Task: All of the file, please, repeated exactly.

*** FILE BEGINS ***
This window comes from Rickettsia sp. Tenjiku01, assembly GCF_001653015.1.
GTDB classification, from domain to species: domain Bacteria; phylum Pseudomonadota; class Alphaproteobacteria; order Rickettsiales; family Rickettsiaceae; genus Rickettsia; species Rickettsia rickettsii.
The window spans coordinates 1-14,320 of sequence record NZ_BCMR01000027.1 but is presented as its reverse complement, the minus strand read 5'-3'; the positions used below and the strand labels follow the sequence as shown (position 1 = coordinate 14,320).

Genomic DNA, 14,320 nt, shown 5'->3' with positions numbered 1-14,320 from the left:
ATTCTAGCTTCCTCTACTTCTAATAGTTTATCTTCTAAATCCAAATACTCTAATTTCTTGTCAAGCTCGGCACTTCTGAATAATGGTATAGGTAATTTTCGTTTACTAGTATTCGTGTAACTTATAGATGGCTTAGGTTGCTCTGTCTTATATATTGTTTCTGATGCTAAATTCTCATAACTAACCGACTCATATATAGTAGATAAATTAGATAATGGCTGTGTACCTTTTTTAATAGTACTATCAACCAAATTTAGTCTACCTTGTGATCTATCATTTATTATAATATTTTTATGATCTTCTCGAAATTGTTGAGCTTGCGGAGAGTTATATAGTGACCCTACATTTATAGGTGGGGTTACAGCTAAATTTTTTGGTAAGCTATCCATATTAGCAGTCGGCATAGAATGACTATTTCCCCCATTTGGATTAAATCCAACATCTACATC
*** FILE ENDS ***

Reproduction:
This window comes from Rickettsia sp. Tenjiku01, assembly GCF_001653015.1.
GTDB classification, from domain to species: domain Bacteria; phylum Pseudomonadota; class Alphaproteobacteria; order Rickettsiales; family Rickettsiaceae; genus Rickettsia; species Rickettsia rickettsii.
The window spans coordinates 1-14,320 of sequence record NZ_BCMR01000027.1 but is presented as its reverse complement, the minus strand read 5'-3'; the positions used below and the strand labels follow the sequence as shown (position 1 = coordinate 14,320).

Genomic DNA, 14,320 nt, shown 5'->3' with positions numbered 1-14,320 from the left:
ATTCTAGCTTCCTCTACTTCTAATAGTTTATCTTCTAAATCCAAATACTCTAATTTCTTGTCAAGCTCGGCACTTCTGAATAATGGTATAGGTAATTTTCGTTTACTAGTATTCGTGTAACTTATAGATGGCTTAGGTTGCTCTGTCTTATATATTGTTTCTGATGCTAAATTCTCATAACTAACCGACTCATATATAGTAGATAAATTAGATAATGGCTGTGTACCTTTTTTAATAGTACTATCAACCAAATTTAGTCTACCTTGTGATCTATCATTTATTATAATATTTTTATGATCTTCTCGAAATTGTTGAGCTTGCGGAGAGTTATATAGTGACCCTACATTTATAGGTGGGGTTACAGCTAAATTTTTTGGTAAGCTATCCATATTAGCAGTCGGCATAGAATGACTATTTCCCCCATTTGGATTAAATCCAACATCTACATC